Discussion in 'Handloading and Reloading' started by Keyfer 55, Apr 8, 2021.
What barrel length? In rifles, if following manufacturer's guidelines, I'd say no. But for pistol velocities, the limiting factor in most cases will be chamber pressure, so they should be similar.
I'd suggest same a plated, not jacketed. Powder coating doesn't really lend any strength or hardness to the lead under it. Jackets are stronger and harder than lead.
So yes. You can go right up to jacketed loads but the next question is if your bullet can take it. My guess is no. A 275 grain behind a max charge of slow pistol powder is going to get you 1700 FPS and be very accurate and have less drop if that matters to you. That’s the same speed you’re going to get from a 240 jacketed with more energy.
Normally I load H110, 2400 ect, but with cast I think I would want something that buns a lot faster like unique.
How was the leading with a cast bullet over twenty something grains of H110?
JFP load is 23.5 H110
Both 18.5 inch barrels
Hitek leaded in 357 and 44 at rifle velocities. I have friends that use it but I couldn’t stop it from leading. Some powder coats will lead as well.
What I have found is the ones that coat well and flow out slick rarely lead.
Not everyone applies the coating correctly. I did a retention test awhile back using commercial bullets from MBC and was able to document 1,419 FPS from a 10mm with no leading. I have since driven Hi-Tek and other coatings faster with no leading but I need a better retention method to grab the bullets and haven't been able to accomplish it yet.
But Hi-Tek isn’t powder coating so how is it effected by nitro? Or is the poly resin more resilient?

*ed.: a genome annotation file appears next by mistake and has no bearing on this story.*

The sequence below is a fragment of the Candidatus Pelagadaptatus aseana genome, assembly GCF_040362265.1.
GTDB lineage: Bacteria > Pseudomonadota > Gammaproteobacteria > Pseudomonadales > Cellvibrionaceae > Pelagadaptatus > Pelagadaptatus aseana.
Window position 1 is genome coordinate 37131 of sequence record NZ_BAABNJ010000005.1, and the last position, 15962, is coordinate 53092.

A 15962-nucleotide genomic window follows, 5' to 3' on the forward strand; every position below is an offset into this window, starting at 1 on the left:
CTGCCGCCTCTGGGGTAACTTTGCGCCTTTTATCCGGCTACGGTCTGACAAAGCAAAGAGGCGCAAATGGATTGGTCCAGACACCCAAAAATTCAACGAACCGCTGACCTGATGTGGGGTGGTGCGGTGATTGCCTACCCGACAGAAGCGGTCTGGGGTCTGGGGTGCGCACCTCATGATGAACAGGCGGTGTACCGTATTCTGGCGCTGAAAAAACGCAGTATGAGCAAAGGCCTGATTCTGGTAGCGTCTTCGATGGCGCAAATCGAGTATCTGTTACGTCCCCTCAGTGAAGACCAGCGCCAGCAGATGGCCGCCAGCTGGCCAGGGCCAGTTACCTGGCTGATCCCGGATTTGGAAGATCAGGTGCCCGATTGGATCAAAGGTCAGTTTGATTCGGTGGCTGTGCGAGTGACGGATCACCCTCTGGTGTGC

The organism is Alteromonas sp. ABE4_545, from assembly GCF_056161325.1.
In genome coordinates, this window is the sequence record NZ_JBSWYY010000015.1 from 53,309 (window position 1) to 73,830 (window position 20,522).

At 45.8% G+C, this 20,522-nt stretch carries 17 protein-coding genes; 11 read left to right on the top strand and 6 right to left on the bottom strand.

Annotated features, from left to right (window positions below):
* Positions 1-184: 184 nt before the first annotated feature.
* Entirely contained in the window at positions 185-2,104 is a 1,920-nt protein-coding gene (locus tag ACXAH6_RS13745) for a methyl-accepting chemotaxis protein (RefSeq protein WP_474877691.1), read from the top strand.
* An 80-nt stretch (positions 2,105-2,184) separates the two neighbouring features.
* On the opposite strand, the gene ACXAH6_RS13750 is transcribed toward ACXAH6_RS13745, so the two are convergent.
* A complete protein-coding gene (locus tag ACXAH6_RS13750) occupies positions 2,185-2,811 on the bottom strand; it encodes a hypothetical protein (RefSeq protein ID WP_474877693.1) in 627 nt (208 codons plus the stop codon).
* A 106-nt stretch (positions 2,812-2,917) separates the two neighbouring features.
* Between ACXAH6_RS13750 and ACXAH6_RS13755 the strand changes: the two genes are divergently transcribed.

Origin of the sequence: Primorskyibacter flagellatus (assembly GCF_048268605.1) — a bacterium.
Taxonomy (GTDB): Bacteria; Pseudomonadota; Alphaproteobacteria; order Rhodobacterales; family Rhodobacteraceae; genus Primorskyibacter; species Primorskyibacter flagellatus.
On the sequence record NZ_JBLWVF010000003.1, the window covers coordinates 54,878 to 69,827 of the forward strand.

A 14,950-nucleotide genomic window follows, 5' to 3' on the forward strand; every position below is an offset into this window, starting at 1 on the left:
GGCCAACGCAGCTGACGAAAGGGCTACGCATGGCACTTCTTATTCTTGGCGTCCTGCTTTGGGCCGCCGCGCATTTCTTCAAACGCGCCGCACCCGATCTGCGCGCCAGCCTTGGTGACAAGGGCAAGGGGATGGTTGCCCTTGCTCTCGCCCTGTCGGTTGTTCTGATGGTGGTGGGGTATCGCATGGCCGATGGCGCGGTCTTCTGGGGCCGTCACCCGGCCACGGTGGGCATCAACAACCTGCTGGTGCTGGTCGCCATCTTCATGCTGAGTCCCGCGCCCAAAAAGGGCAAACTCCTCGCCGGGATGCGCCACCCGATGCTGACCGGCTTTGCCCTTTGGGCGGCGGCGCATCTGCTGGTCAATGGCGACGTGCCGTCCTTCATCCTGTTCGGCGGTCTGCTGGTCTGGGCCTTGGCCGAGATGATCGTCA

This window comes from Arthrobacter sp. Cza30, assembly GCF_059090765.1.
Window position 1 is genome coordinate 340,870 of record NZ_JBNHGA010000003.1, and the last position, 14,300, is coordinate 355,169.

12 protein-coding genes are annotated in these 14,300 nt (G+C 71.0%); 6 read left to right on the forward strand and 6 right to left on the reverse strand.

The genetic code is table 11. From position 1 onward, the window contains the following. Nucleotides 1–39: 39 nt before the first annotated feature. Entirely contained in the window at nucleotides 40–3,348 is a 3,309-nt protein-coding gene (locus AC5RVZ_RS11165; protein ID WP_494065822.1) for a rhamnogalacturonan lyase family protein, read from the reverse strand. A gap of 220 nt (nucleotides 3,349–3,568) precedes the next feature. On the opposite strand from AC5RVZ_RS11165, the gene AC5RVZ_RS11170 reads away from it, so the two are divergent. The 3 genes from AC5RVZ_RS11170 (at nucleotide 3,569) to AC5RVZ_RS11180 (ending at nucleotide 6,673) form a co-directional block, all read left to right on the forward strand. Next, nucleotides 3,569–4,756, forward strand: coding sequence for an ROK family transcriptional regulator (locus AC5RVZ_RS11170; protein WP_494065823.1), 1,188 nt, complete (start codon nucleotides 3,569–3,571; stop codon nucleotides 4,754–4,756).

same goes for 357 magnum 125-178gr
As bluejay75 pointed out, lead bullets will develop lower pressures and velocities than jacketed bullets with equal powder charges.
The flip side is that the limiting factor is pressure, so you can use more powder in the cast bullet load, giving higher velocities than those obtainable with jacketed.
Don't believe me? Check out this load from Buffalo Bore.
You will also find that when done correctly, coated bullets will have more velocity for the same pressure then their jacketed counterparts.
That is why I typically use cast/coated bullets in snubnosed revolvers rather then jacketed bullets. It might not be much but if I can get 40fps+ simply by using a cast/coated bullet over a jacketed bullets using the same pressure. That's a win/win in my eyes.
As far as the coating goes:
If it was done correctly you will need to get into the 2700fps range before you start seeing signs of the coating failing. At +/- 2700fps some coating start to burn/leave scorch marks in the bbl. It comes out easy enough with bore-tech eliminator but then again this happens in a 308w when pushing bullets 2700fps+ with 40,000psi+ loads. It's a combo of the velocity and pressure with the faster burning ball powders that caused this. I saw it with h335 but didn't with 4064 @ 2700fps+
I highly doubt you are going to be pushing your coated bullets 2700fps+.
Glad to see you on this website!!!
For those that don't know Bluejay 75, he is 1 heck of a caster and loves to experiment with those cast/coated bullets.
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